During recent years there has been a vast growth in the literature of and the study of the theory of the firm. Underlying the various different theories however is a generally acknowledged structure of a company having an objective(s) towards which it strives by laying down and implementing plans. Planning involves making decisions which will have their effects and outcomes in the future and so an estimate of this future is required. This assessment of the future is termed forecasting and it is a vital ingredient in any planning process.
We take a state-stewardship view on corporate governance and executive compensation in economies with strong political involvement, where state-appointed managers act as…
We take a state-stewardship view on corporate governance and executive compensation in economies with strong political involvement, where state-appointed managers act as responsible “stewards” rather than “agents” of the state.
We test this view on China and find that Chinese managers are remunerated not for maximizing equity value but for increasing the value of state-owned assets.
Managerial compensation depends on political connections and prestige, and on the firms’ contribution to political goals. These effects were attenuated since the market-oriented governance reform.
Economic reform without reforming the human resources policies at the executive level enables the autocratic state to exert political power on corporate decision making, so as to ensure that firms’ business activities fulfill the state’s political objectives.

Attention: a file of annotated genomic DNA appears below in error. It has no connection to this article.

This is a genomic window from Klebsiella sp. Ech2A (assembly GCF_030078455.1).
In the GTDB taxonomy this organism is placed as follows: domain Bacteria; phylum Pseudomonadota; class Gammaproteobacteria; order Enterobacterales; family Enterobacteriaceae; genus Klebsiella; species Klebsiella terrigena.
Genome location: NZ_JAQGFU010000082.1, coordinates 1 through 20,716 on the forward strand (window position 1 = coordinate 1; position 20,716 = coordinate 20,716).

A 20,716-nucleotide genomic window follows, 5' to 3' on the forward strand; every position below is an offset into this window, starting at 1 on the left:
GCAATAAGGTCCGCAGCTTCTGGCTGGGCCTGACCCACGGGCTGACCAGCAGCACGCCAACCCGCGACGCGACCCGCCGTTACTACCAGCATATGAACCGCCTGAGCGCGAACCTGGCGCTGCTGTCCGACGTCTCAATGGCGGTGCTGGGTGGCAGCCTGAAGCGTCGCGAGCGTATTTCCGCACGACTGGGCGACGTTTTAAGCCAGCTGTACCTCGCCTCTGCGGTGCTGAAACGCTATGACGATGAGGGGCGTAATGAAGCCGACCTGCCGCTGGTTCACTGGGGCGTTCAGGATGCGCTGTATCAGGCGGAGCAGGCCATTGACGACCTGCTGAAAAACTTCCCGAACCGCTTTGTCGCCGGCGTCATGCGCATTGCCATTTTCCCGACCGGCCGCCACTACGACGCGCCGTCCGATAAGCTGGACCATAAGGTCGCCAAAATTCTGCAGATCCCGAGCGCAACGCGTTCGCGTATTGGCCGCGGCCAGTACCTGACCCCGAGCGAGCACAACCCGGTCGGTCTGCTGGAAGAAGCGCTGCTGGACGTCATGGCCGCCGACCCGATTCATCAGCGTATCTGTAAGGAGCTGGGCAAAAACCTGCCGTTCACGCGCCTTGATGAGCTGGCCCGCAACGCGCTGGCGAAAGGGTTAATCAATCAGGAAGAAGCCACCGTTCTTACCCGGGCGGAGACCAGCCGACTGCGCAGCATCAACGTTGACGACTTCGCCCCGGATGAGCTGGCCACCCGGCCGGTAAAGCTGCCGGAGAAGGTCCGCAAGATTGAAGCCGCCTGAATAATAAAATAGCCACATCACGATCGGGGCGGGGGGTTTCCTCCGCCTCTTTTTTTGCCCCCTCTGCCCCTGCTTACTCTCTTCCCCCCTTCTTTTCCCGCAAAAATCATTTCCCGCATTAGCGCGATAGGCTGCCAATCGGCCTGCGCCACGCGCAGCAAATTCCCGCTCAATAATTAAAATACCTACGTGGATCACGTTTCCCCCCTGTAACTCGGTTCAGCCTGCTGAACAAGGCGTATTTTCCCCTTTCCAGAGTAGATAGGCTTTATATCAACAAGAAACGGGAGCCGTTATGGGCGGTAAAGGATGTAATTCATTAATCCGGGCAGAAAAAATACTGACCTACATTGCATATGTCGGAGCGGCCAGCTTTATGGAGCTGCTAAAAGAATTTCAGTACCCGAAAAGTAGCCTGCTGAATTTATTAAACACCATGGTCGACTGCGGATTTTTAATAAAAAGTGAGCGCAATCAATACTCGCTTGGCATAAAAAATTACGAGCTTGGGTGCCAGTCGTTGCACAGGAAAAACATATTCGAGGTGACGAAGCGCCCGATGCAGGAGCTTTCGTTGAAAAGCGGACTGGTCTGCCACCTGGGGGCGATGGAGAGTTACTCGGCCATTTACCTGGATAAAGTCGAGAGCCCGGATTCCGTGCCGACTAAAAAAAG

As a powerful social elite, the state-steward managers in China have the same interests as the state (the government), namely extracting rents that should adhere to the nation (which stands for the society at large or the collective private citizens).
As China has been a communist country with a single ruling party for decades, the ideas of socialism still have a strong impact on how companies are run. The legitimacy of the elite’s privileged rights over private sectors is central to our question.
Chinese executive compensation stimulates not only the maximization of shareholder value but also the preservation of the state’s interests.
In the mid‐1990s, China introduced the Modern Enterprise System (MES) to selected state‐owned enterprises (SOE). The paper aims to examine whether this reform led to…
In the mid‐1990s, China introduced the Modern Enterprise System (MES) to selected state‐owned enterprises (SOE). The paper aims to examine whether this reform led to improved efficiency and profitability.
The efficiency and performance of enterprises before and after the economic restructuring are examined. Univariate and multivariate (regression) analyses are used to investigate whether there has been a significant change in an enterprise's performance.
The paper finds there is no improvement in efficiency and profitability after the restructuring. This can be attributed the lack of improvement to the state's ownership of enterprises, bureaucratic management, and poor corporate governance. These things have to change in order to improve corporate efficiency and performance.
China's reform of SOEs is very important to the economic well‐being of the country. This paper is the first to investigate the MES as applied to wholly state‐owned enterprises.